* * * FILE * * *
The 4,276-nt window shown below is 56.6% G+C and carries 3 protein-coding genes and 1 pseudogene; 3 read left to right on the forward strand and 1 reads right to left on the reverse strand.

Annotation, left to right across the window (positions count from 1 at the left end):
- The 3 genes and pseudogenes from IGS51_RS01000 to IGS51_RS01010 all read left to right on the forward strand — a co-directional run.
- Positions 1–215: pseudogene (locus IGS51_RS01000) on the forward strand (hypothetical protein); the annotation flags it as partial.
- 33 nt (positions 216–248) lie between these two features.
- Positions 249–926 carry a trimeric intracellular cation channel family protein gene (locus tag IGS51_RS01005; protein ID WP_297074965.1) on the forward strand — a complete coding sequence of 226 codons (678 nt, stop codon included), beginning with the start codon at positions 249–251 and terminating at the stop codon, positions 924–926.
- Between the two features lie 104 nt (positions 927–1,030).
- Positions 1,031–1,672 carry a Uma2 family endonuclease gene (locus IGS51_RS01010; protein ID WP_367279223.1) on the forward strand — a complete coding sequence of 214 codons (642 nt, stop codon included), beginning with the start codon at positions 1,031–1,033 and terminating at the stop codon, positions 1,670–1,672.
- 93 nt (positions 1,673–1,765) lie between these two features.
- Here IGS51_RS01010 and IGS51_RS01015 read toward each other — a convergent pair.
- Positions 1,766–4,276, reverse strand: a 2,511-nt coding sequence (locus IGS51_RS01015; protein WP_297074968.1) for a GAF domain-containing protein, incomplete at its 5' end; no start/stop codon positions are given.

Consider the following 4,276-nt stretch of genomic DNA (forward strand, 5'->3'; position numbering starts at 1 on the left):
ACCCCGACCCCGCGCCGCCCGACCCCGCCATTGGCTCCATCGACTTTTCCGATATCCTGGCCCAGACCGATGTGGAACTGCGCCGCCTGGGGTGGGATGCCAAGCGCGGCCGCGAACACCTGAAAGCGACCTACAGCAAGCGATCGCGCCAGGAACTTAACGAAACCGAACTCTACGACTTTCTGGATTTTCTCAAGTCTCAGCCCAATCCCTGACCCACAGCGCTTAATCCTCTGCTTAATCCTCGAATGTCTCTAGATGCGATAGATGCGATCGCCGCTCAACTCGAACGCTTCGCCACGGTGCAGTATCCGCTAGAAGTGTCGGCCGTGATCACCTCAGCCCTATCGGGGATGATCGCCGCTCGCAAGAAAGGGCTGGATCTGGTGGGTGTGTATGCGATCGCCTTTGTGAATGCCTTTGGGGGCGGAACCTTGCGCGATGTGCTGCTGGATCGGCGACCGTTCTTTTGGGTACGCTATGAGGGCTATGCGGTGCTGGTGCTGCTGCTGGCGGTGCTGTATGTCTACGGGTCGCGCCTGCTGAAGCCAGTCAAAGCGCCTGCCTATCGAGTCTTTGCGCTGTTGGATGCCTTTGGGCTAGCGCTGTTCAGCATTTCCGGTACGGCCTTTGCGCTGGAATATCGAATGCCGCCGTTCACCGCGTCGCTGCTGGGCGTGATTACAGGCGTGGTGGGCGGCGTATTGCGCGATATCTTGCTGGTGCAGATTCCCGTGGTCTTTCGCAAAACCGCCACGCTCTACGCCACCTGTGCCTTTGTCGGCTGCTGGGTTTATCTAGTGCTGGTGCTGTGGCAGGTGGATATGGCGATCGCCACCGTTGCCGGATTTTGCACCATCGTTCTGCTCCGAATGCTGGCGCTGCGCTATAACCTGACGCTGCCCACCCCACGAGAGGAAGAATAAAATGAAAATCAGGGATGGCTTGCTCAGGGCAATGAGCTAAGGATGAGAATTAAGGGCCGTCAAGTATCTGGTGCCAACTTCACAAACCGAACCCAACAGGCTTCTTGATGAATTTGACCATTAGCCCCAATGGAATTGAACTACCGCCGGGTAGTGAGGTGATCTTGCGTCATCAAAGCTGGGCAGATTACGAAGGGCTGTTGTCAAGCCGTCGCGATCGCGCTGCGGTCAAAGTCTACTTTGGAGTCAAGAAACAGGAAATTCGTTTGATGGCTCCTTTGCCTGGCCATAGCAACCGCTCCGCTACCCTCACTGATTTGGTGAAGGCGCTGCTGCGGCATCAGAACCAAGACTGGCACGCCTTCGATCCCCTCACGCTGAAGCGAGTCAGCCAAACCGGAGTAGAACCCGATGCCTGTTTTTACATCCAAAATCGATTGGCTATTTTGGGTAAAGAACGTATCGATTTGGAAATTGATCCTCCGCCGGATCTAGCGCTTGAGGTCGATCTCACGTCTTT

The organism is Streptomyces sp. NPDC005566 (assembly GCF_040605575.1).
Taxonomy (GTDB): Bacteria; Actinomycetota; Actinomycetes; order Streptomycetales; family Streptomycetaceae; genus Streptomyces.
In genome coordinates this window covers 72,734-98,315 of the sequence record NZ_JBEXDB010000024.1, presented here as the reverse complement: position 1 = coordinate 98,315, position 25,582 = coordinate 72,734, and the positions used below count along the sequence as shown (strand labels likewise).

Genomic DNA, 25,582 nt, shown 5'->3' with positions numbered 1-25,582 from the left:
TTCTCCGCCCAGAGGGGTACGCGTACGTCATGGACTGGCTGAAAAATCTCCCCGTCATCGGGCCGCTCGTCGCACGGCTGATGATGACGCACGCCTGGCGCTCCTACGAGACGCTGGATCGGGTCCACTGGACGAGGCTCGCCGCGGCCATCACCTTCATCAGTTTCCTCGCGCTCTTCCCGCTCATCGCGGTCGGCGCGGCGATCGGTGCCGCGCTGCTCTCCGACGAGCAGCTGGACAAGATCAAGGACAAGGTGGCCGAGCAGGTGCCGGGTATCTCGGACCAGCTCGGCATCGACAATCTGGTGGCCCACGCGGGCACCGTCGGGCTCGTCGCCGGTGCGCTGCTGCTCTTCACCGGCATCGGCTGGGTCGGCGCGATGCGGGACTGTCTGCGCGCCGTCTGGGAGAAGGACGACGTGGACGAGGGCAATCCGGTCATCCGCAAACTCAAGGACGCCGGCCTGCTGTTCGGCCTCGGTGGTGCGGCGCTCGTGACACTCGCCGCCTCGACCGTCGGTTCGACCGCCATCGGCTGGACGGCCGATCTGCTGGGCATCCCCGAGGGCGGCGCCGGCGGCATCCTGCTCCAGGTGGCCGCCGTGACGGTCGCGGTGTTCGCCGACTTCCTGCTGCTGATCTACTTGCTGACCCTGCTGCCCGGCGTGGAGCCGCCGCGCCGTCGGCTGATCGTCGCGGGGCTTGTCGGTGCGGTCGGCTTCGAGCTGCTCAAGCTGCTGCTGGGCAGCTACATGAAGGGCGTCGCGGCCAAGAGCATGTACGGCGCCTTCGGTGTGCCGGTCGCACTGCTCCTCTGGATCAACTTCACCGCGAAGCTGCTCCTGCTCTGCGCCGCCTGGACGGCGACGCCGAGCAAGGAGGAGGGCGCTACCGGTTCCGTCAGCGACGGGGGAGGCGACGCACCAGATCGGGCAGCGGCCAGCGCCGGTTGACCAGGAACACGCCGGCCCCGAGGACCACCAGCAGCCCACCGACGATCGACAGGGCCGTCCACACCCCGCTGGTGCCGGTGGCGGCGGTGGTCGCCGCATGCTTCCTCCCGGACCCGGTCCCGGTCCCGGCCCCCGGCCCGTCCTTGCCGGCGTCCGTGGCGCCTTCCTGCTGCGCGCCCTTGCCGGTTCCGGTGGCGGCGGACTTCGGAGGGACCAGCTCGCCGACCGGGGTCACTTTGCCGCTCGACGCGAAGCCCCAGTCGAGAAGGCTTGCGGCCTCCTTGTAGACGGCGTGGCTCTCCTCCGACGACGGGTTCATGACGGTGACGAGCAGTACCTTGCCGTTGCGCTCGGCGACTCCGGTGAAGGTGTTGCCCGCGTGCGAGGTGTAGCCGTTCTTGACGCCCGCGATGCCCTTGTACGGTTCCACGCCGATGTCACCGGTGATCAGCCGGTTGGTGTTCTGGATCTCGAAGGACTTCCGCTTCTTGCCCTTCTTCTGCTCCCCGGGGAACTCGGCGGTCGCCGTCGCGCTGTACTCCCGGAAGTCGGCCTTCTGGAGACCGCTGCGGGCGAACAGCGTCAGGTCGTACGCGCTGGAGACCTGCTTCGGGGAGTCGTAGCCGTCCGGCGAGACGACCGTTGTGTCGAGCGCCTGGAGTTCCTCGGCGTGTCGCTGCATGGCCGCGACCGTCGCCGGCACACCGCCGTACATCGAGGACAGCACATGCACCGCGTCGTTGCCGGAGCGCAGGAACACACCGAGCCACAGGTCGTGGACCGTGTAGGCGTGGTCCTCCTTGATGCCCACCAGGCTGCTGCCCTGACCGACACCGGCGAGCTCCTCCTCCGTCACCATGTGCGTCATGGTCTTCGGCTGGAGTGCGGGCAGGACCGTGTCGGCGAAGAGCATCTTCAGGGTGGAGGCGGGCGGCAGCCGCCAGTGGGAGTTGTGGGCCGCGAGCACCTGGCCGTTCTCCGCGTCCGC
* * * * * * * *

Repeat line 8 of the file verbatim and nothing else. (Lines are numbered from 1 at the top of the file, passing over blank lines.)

- Positions 1,031–1,672 carry a Uma2 family endonuclease gene (locus IGS51_RS01010; protein ID WP_367279223.1) on the forward strand — a complete coding sequence of 214 codons (642 nt, stop codon included), beginning with the start codon at positions 1,031–1,033 and terminating at the stop codon, positions 1,670–1,672.